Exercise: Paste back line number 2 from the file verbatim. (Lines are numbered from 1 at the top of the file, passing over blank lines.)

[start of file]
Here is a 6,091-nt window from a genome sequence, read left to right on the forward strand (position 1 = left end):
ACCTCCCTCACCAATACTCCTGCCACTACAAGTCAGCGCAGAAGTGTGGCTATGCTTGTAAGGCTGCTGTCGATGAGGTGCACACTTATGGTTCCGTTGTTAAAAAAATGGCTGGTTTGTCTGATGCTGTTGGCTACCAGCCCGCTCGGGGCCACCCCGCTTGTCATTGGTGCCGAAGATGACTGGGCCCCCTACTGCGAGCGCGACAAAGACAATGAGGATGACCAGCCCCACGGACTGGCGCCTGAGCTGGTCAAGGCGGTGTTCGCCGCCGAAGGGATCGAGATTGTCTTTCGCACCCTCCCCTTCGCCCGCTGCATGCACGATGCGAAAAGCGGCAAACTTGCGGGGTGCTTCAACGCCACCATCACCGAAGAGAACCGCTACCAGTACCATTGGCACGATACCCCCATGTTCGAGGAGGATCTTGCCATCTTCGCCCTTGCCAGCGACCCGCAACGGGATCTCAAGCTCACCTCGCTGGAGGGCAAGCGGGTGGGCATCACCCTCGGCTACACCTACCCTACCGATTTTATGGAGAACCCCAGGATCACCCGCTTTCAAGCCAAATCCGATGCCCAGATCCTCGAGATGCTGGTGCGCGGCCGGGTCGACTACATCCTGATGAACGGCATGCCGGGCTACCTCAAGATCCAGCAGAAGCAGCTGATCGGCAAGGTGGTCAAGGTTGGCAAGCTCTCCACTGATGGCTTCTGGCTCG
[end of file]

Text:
ACCTCCCTCACCAATACTCCTGCCACTACAAGTCAGCGCAGAAGTGTGGCTATGCTTGTAAGGCTGCTGTCGATGAGGTGCACACTTATGGTTCCGTTGTTAAAAAAATGGCTGGTTTGTCTGATGCTGTTGGCTACCAGCCCGCTCGGGGCCACCCCGCTTGTCATTGGTGCCGAAGATGACTGGGCCCCCTACTGCGAGCGCGACAAAGACAATGAGGATGACCAGCCCCACGGACTGGCGCCTGAGCTGGTCAAGGCGGTGTTCGCCGCCGAAGGGATCGAGATTGTCTTTCGCACCCTCCCCTTCGCCCGCTGCATGCACGATGCGAAAAGCGGCAAACTTGCGGGGTGCTTCAACGCCACCATCACCGAAGAGAACCGCTACCAGTACCATTGGCACGATACCCCCATGTTCGAGGAGGATCTTGCCATCTTCGCCCTTGCCAGCGACCCGCAACGGGATCTCAAGCTCACCTCGCTGGAGGGCAAGCGGGTGGGCATCACCCTCGGCTACACCTACCCTACCGATTTTATGGAGAACCCCAGGATCACCCGCTTTCAAGCCAAATCCGATGCCCAGATCCTCGAGATGCTGGTGCGCGGCCGGGTCGACTACATCCTGATGAACGGCATGCCGGGCTACCTCAAGATCCAGCAGAAGCAGCTGATCGGCAAGGTGGTCAAGGTTGGCAAGCTCTCCACTGATGGCTTCTGGCTCG